Simon Armitage interview

After his recent gig at Dubai Litfest, we cornered renowned British poet Simon Armitage for a chat

Simon Armitage interview

Like thousands of children before us, we first encountered Simon Armitage at a school desk. But while it would have been easy to form a lifelong association between the poet’s work and dull textbooks, we left school thankfully wanting to read more. Armitage’s prominent place on the UK’s school syllabus obviously worked: he is one of Britain’s best-known and most-loved poets, and was awarded a CBE by the Queen in 2010.

That honour came a year after many expected him to be named UK Poet Laureate, a ceremonious role that was eventually accepted by Carol Ann Duffy. He’s still reluctant to talk about it – ‘are we done?’ he bites when we bring up his suitability for the role – but on other subjects 49-year-old Armitage talks with all the eloquence and intellect you’d expect from a writer of his stature.

The basis for our encounter is his visit to Dubai to promote his latest book, Walking Home, a prose account of the 256-mile journey he made on foot along the UK’s gruelling Pennine Way last summer, without a penny is his pocket and giving readings at night for bread and board.

‘Until the mid-’90s I was a probation officer,’ he explains, in his Yorkshire accent. ‘I was testing my reputation as a poet, and the reputation of poetry. And I found poetry is a relevant and valid art form that speaks to the people. I felt validated in the career that I’ve chosen, and optimistic about the whole human project.’ But how does he feel when someone misinterprets his work? ‘If you write a poem about your Aunt Gladys and 3,000 people think it’s about a tractor, you’ve probably got the poem wrong.’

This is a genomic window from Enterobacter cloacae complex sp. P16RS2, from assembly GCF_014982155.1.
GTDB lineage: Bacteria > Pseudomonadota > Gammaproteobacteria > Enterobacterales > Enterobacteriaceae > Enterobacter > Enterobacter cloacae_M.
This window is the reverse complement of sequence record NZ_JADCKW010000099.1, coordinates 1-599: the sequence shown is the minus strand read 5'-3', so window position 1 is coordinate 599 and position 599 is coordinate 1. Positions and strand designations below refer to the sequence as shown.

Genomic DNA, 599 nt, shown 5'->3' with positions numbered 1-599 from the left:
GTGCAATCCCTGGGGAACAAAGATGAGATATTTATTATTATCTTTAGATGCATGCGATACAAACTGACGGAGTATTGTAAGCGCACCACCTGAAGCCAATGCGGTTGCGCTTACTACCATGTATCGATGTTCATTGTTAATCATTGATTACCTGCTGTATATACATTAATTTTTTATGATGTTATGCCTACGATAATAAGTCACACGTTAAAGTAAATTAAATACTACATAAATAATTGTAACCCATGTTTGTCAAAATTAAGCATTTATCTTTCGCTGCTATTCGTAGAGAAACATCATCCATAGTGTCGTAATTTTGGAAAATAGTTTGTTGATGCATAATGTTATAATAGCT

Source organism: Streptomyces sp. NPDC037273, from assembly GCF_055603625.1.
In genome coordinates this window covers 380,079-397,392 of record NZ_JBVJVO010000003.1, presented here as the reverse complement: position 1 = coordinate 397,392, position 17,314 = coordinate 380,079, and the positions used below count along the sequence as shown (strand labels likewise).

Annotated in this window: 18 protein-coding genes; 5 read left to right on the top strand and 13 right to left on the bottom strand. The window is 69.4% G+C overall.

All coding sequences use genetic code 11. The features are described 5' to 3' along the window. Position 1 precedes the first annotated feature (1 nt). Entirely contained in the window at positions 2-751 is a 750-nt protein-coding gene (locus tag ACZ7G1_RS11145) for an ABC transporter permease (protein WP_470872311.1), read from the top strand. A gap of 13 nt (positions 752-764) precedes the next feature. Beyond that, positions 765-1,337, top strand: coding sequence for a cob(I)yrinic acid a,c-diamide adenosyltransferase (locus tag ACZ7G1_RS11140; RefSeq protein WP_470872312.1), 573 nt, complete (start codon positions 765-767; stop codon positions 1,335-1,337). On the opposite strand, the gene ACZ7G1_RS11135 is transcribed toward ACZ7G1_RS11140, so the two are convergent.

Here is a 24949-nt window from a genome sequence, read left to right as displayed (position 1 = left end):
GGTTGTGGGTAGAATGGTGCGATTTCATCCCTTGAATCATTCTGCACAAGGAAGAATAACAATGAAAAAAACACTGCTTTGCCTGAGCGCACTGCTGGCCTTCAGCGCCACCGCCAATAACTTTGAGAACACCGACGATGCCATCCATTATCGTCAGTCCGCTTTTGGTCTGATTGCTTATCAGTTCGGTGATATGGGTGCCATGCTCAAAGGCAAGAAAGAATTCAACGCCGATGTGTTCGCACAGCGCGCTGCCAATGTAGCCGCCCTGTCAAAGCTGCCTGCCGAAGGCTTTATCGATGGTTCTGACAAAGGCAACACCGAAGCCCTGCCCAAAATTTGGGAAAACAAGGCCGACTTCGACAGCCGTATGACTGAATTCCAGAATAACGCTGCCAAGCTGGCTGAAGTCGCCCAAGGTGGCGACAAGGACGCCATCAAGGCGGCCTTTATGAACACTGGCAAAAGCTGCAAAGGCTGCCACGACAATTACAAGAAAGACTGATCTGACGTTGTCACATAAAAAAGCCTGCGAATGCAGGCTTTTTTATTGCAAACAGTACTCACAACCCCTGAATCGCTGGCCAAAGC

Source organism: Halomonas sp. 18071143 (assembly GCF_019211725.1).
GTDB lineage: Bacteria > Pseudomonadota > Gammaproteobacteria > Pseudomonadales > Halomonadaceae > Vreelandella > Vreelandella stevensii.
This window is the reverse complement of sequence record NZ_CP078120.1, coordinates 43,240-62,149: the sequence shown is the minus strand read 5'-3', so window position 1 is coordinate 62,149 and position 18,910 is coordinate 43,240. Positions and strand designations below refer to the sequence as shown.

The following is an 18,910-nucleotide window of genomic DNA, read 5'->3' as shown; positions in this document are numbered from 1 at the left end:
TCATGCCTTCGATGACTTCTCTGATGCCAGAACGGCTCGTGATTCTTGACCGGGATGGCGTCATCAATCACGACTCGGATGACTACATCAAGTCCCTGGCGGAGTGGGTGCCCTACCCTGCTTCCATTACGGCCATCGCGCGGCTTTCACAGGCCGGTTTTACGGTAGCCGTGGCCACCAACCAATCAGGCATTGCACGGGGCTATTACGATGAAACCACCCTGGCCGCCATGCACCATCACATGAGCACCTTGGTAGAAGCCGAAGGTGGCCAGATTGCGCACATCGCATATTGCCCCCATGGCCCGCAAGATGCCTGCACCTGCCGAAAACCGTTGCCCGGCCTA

He’s in Dubai for a number of talks and readings, including one set to music in the desert, and is enthusiastic about the role festivals play in keeping readers interested. ‘I think it’s natural human curiosity to want to see the person behind the work,’ he says. ‘It’s a testament to the fact literature and books have an important part in people’s worlds.’

Dubai, however, is a subject he seems less sure of. ‘I’ve found it too beguiling and bewildering, completely alien,’ he says. Good inspiration for a poem, then, we venture. ‘It’s not the most poetic of places,’ he steadies himself. ‘But I’m always looking for challenges and the new things in life, and I’m sure if I keep coming back it will become a sonnet.’
Walking Home is out now, from Dhs90 at

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